This makes me sad. A friend who knows I like penguins sent me a fresh new link calling for more penguin sweaters. What are they doing with the excess? Do they just burn them every year?
It makes me wonder if it isn't just an awareness campaign for oil spills at this point.
Edit: Ok, I read the article. They just don't use them at all or sell them on stuffed penguins. Even better/sarcasm.
It seems, to me, a shame that more of the world's problems cannot be solved by knitting if this is the kind of entusiastic response it gets...
I had the pleasure of going to see the Phillip (note, Maggie, it's "Phillip" not "Phillips") Island penguins when I was travelling through Australia, years ago. We didn't get a chance to spend as much time there as I'd hoped, due to poor timing on our part, though we did at least get to see the "parade" in the evening. If I knew how to knit, I would knit the HELL out of some penguin sweaters, even if they only currently rehabilitate 20 penguins a year, I'm sure they'd come in handy at some point. Penguins in sweaters = hella adorable.
What it reminds me of is something the ladies at my mom's church got into. They started turning milk bags into mats with the intention of sending them to Haiti. Yes they're recycling something that would've been thrown into the garbage, but holy shit, the amount of labour that goes into making one of these mats.
Still better than the people who think pop can tabs are somehow special.
Well, this is interesting. When life hands you an excess of penguin sweaters…
UPDATE, March 2014: The Phillip Island penguin foundation have changed their tune, and put out a new call for more sweaters, with predictably huge amounts of media coverage. They strongly imply in their advertising that this will save oil-soaked penguins (although there’s been no oil spill since 2001). If you read the fine print, you find out the sweaters will actually be sold in the gift shop. I guess “knit sweaters for us to sell in our gift shop” is not the sort of thing that goes viral.
Maybe we just need to soak more penguins in oil.
The very first link in the OP is about the current call for more sweaters.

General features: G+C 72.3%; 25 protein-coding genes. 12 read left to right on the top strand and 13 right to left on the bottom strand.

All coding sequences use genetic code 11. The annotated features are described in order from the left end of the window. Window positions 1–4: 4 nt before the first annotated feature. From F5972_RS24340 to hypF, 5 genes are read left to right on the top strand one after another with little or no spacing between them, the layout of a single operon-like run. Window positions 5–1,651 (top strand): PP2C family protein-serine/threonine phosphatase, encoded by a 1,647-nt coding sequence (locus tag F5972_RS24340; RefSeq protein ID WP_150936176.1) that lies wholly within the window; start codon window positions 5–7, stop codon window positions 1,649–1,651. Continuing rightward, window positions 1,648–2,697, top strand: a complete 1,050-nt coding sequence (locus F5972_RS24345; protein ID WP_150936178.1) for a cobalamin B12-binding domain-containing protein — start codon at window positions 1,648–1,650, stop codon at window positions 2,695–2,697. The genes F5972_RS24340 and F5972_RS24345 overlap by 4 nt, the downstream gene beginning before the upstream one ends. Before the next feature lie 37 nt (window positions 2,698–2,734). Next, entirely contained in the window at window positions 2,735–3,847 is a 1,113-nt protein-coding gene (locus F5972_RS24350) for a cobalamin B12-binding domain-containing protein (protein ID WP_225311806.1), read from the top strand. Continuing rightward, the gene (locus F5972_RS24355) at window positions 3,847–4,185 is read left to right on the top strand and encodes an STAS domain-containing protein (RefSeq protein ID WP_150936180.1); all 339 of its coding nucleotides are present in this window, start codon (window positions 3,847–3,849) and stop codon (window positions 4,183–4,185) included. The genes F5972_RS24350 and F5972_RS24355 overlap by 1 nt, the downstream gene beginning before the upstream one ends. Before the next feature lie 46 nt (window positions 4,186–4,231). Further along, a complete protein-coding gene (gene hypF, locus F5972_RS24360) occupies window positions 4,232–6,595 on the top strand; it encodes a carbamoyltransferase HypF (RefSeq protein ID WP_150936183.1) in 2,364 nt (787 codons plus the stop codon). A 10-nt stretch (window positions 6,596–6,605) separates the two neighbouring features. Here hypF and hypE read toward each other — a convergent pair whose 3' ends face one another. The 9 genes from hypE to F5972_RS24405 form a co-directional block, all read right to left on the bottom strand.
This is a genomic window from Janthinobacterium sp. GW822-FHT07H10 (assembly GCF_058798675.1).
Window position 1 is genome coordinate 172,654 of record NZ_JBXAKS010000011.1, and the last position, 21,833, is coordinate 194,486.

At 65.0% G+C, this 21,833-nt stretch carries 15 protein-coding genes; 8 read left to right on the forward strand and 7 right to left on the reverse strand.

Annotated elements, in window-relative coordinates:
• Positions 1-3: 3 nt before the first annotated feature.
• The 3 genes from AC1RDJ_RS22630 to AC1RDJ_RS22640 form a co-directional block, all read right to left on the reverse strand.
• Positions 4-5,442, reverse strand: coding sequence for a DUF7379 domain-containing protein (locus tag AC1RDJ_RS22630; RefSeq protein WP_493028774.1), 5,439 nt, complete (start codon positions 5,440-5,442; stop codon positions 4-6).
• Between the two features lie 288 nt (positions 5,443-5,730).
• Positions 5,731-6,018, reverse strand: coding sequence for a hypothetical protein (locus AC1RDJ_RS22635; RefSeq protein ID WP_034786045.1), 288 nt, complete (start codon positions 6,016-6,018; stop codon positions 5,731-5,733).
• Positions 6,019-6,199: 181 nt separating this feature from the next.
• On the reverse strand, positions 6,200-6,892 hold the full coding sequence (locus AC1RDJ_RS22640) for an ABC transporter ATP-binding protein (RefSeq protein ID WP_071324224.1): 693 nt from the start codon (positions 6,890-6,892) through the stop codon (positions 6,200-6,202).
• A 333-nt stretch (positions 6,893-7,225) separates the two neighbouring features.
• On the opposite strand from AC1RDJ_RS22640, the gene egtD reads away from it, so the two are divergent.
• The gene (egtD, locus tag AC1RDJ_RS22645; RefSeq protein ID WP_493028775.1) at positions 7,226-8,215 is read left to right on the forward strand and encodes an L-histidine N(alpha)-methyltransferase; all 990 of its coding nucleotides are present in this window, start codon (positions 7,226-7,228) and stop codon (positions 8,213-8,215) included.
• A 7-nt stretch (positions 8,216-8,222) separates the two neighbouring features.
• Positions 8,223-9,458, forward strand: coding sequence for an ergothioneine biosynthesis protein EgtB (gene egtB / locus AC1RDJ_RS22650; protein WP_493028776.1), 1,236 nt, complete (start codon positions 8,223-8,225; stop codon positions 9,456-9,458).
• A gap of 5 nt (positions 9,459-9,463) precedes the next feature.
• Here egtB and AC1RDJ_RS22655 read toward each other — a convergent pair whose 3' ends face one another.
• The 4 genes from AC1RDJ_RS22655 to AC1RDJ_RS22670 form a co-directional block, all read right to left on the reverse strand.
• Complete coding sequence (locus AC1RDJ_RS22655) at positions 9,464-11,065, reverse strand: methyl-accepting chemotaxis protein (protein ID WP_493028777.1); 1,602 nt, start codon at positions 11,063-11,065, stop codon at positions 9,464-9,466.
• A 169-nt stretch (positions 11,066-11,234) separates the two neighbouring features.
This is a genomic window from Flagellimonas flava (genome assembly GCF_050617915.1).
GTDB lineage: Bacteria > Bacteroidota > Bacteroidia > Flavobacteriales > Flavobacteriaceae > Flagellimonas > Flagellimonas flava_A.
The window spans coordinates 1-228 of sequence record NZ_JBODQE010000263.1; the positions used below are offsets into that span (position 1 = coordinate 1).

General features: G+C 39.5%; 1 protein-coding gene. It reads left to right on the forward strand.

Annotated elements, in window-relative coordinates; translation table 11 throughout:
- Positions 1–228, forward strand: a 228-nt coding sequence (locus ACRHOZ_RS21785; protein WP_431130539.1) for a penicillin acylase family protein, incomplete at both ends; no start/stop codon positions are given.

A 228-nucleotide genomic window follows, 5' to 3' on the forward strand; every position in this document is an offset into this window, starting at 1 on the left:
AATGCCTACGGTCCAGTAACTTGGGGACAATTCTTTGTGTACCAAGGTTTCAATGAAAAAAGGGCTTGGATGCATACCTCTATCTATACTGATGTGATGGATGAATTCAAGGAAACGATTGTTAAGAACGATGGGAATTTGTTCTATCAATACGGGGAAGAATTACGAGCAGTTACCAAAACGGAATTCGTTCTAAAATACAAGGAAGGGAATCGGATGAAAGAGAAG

And the "fine print" isn't really so fine, though it does require that one read to the end of the section about knitted penguin jumpers (near the bottom of the page here):
The Penguin Foundation raises vital funds for little penguin research, conservation and the Wildlife Clinic through the sale of little penguin jumpers we receive that are the wrong size, shape, type of wool or in excess. We have a good stockpile of jumpers suitable for rehabilitation purposes which we also distribute to other wildlife rescue centres where need be. Little penguin jumpers are also used as an educational tool to teach students and others about the devastating effects marine and coastal pollution has on marine wildlife and the environment.
Yeah, but it repeated the implication that the penguins would be wearing them. The idea of selling them to raise extra cash is an innovative way to raise money for the foundation.
Ahh, ok, I thought you were referring to the renewed call as being interesting.
I know, right! Oh, wait:
Interestingly, that little tab is the only part of the can that is 100% aluminum, so in bulk they are worth something.
Those penguins are about the size and shape of bowling pins. Perhaps we should encase the world's bowling pins in sweaters because you know, they get cold too
I was thinking "Wine Bottle Cozies."
Unfortunately I don't think in terms of alcohol, but if I did, I would have had this excellent thought too.
The can, the lid, and the pull tab are made from different alloys, none of which is 100% aluminum and all of which are valuable in recycling.
You have to be careful when you run campaigns to collect ring pulls.
Milk bag mats aren't any more useful than pop tabs. Lots of work and effort goes into them and they are thrown out when they arrive at the destination. Unfortunately, it is just contributing to waste garbage in another place. The best course of action when there is a disaster and you want to offer assistance is to send money.
If people actually want the mats for something they could be useful, but for the amount of work that goes into the damn things, they'd be a lot better off just buying a bunch of this stuff.